The world‘s leading physicists took part in a discussion at a conference organized by the Institute of Physics of the Czech Academy of Sciences entitled Frontiers of Quantum and Mesoscopic Thermodynamics which took place at the Pyramida Hotel between July 15 and July 20. The participants also included five Nobel Prize winners: Theodor Hänsch, Gerard't Hooft, Wolfgang Ketterle, William Phillips and Rainer Weiss. Three of them gave, apart from their expert talks, popular lectures that are open to the public. The symposium will also be attended by Marlan Scully, a legendary pioneer in quantum and laser physics, to whom the conference has been dedicated.
The international conference, featuring over 160 top experts, addressed the latest findings related to the behaviour of very small systems of tens and hundreds of nanometers. These systems are highly interesting not only from the perspective of the foundations of quantum physics but also from the perspective of nanotechnologies and the development of new generations of computers, including “quantum computers”. The study of such systems is essential for further development of chemistry, and especially biology and medicine as they play a decisive role in the behaviour of biological systems at the molecular level.
Lectures for a public audience
The international conference, also known as the “FQMT”, has traditionally been held in the Czech capital; this year it has been the seventh time. The conference also included three lectures by Nobel Prize winners for the public audience which were given in English. These lectures were followed by concerts of classical music.
“The tradition of lectures which are understandable and attractive for the public audience by world-renowned experts is particularly strong in the Western world. The Academy of Sciences has followed this tradition,” says Eva Zažímalová, the President of the Academy of Sciences. The FQMT conference is held under her auspices and under the auspices of the President of the Czech Republic, the President of the Senate of the Parliament of the Czech Republic, the Mayor of Prague and the Archbishop of Prague.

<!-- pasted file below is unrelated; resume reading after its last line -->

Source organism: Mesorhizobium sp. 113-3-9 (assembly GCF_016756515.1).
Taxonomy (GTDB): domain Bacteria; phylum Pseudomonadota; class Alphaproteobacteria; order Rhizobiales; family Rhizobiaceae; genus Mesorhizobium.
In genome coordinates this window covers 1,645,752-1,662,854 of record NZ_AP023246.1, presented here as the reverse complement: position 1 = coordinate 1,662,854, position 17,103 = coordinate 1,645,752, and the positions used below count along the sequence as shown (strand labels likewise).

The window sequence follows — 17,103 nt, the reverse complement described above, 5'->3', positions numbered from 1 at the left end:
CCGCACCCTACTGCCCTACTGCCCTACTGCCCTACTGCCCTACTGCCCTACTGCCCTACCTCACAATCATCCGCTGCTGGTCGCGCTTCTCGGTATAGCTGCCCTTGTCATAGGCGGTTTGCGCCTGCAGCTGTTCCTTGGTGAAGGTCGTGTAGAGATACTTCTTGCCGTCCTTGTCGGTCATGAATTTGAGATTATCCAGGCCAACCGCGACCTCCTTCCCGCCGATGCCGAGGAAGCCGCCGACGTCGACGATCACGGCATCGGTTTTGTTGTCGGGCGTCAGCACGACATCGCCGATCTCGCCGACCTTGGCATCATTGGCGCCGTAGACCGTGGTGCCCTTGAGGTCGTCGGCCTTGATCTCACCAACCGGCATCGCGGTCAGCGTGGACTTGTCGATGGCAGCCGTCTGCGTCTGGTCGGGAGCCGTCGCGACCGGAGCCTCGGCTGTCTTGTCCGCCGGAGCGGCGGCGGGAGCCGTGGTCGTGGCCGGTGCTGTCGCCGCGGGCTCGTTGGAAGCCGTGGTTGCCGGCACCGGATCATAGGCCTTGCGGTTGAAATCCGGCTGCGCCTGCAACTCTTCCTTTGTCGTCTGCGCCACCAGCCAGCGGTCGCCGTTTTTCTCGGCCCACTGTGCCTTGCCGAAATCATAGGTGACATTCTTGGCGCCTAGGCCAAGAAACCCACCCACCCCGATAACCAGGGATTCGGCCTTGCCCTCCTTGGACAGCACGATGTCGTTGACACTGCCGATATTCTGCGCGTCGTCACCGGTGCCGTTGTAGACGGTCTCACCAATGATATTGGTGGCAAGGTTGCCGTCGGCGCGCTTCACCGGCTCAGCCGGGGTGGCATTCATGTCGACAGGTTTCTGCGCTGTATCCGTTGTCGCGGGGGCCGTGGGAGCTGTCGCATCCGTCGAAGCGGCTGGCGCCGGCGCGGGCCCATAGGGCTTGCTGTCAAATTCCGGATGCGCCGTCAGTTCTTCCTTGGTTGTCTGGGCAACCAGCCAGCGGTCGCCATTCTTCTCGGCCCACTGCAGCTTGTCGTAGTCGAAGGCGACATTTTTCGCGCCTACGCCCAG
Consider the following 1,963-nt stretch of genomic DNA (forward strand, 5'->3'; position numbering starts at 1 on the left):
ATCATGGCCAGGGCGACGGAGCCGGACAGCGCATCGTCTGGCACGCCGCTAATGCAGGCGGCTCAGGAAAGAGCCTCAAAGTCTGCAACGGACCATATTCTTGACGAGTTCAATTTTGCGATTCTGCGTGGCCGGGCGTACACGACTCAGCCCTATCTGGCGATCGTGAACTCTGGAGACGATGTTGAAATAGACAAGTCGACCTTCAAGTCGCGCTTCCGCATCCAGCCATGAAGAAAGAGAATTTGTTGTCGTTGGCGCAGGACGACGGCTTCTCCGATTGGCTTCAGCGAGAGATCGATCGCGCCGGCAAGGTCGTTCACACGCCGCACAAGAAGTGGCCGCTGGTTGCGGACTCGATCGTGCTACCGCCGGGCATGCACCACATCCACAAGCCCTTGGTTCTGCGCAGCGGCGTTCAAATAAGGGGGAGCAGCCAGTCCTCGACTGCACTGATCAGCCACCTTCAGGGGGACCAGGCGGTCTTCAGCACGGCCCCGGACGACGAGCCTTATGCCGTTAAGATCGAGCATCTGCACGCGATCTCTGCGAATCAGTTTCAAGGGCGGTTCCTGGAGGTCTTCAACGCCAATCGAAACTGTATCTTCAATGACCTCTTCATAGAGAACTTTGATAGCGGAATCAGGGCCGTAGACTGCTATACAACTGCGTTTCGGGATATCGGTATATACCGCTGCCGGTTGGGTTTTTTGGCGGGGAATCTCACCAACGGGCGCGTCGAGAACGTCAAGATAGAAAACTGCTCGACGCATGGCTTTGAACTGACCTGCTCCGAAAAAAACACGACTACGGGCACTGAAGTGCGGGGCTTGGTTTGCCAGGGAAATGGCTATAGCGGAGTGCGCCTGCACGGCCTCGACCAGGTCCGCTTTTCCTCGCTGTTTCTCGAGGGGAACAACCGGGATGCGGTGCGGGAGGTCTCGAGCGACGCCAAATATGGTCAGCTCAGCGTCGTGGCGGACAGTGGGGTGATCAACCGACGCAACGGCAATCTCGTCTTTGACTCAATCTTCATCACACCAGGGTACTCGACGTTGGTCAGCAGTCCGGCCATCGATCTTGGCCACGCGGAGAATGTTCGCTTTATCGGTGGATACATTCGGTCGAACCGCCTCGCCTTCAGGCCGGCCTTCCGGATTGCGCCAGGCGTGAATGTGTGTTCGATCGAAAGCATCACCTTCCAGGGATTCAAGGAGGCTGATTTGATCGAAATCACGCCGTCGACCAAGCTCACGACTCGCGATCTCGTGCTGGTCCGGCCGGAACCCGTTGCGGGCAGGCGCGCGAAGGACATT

Wolfgang Ketterle was distributing roses for questions from the audience at Národní dům, Vinohrady, Prague. Credit Jana Plavec.
Honorary awards by the President of the Senate and the President of the Academy of Sciences
The conference also included an Honorary Awards ceremony. Jaroslav Kubera, the President of the Senate of the Parliament of the Czech Republic, awarded silver honorary medals to Wolfgang Ketterle, William Phillips and Rainer Weiss. Eva Zažímalová, the President of the Czech Academy of Sciences, awarded the “De scientia et humanitate optime meritis” Honorary Medal to Marlan Scully and the Ernst Mach Honorary Medal for Merits in Physical Sciences to Theodor Hänsch.
Schedule of public lectures and concerts
- July 16, 2019, Pyramida Hotel, 7 p.m. – public lecture “Time, Einstein and the coolest stuff in the universe” by Nobel Prize winner in physics professor William Phillips. The lecture will be followed by a concert of classical music featuring Prague Brass Soloists, Luboš Hucek, Josef Kšica and Jan Thuri.
- July 17, 2019, National House at Vinohrady, 5 p.m. – public lectures by Nobel Prize winners in physics: professor Rainer Weiss: „The beginnings of gravitational wave astronomy“; professor Wolfgang Ketterle: „Cooling close to absolute zero temperature: A recipe for discoveries“. The lectures will be followed by a concert of classical music featuring Praga Camerata Chamber orchestra, Luboš Hucek, Miroslav Kejmar, Josef Kšica, Jan Thuri and Tomáš Víšek.
- July 18, 2019, St. Vitus Cathedral, 8 p.m. – concert of classical music: featuring Miroslav Kejmar, Josef Kšica and Přemysl Kšica.
- • July 19, 2019, Basilica of the Assumption of the Virgin Mary in Strahov Monastery, 9 p.m. – classical music concert: featuring Tomáš Jindra, Miroslav Kejmar, Josef Kšica, Marek Stříteský and Jan Thuri.
Entry to public events is free of charge, prior registration is required: here.